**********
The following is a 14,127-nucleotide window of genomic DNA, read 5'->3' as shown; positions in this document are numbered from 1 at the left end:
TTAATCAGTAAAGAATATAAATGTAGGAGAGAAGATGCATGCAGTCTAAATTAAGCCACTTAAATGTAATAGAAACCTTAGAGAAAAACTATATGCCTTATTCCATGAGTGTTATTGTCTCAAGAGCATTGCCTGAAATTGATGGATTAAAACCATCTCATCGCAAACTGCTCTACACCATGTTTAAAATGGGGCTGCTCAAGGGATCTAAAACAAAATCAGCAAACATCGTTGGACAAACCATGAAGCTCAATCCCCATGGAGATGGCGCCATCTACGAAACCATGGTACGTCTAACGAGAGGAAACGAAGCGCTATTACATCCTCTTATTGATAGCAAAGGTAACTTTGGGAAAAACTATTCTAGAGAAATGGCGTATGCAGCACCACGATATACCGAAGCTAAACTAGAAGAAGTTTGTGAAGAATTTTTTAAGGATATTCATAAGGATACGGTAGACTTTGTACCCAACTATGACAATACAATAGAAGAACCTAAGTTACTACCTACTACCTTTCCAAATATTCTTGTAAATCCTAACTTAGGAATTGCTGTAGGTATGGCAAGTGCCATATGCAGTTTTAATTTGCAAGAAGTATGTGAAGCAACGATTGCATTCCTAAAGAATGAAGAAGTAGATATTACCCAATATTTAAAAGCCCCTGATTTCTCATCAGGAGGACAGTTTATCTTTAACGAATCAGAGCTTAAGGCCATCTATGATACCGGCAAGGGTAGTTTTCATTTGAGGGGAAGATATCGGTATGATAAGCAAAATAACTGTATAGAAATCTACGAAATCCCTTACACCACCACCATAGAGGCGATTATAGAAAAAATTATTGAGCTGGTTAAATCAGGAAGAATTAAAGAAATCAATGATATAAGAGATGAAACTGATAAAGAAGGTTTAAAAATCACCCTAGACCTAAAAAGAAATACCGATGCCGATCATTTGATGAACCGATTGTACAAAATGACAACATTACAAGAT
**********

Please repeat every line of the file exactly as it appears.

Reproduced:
The following is a 14,127-nucleotide window of genomic DNA, read 5'->3' as shown; positions in this document are numbered from 1 at the left end:
TTAATCAGTAAAGAATATAAATGTAGGAGAGAAGATGCATGCAGTCTAAATTAAGCCACTTAAATGTAATAGAAACCTTAGAGAAAAACTATATGCCTTATTCCATGAGTGTTATTGTCTCAAGAGCATTGCCTGAAATTGATGGATTAAAACCATCTCATCGCAAACTGCTCTACACCATGTTTAAAATGGGGCTGCTCAAGGGATCTAAAACAAAATCAGCAAACATCGTTGGACAAACCATGAAGCTCAATCCCCATGGAGATGGCGCCATCTACGAAACCATGGTACGTCTAACGAGAGGAAACGAAGCGCTATTACATCCTCTTATTGATAGCAAAGGTAACTTTGGGAAAAACTATTCTAGAGAAATGGCGTATGCAGCACCACGATATACCGAAGCTAAACTAGAAGAAGTTTGTGAAGAATTTTTTAAGGATATTCATAAGGATACGGTAGACTTTGTACCCAACTATGACAATACAATAGAAGAACCTAAGTTACTACCTACTACCTTTCCAAATATTCTTGTAAATCCTAACTTAGGAATTGCTGTAGGTATGGCAAGTGCCATATGCAGTTTTAATTTGCAAGAAGTATGTGAAGCAACGATTGCATTCCTAAAGAATGAAGAAGTAGATATTACCCAATATTTAAAAGCCCCTGATTTCTCATCAGGAGGACAGTTTATCTTTAACGAATCAGAGCTTAAGGCCATCTATGATACCGGCAAGGGTAGTTTTCATTTGAGGGGAAGATATCGGTATGATAAGCAAAATAACTGTATAGAAATCTACGAAATCCCTTACACCACCACCATAGAGGCGATTATAGAAAAAATTATTGAGCTGGTTAAATCAGGAAGAATTAAAGAAATCAATGATATAAGAGATGAAACTGATAAAGAAGGTTTAAAAATCACCCTAGACCTAAAAAGAAATACCGATGCCGATCATTTGATGAACCGATTGTACAAAATGACAACATTACAAGAT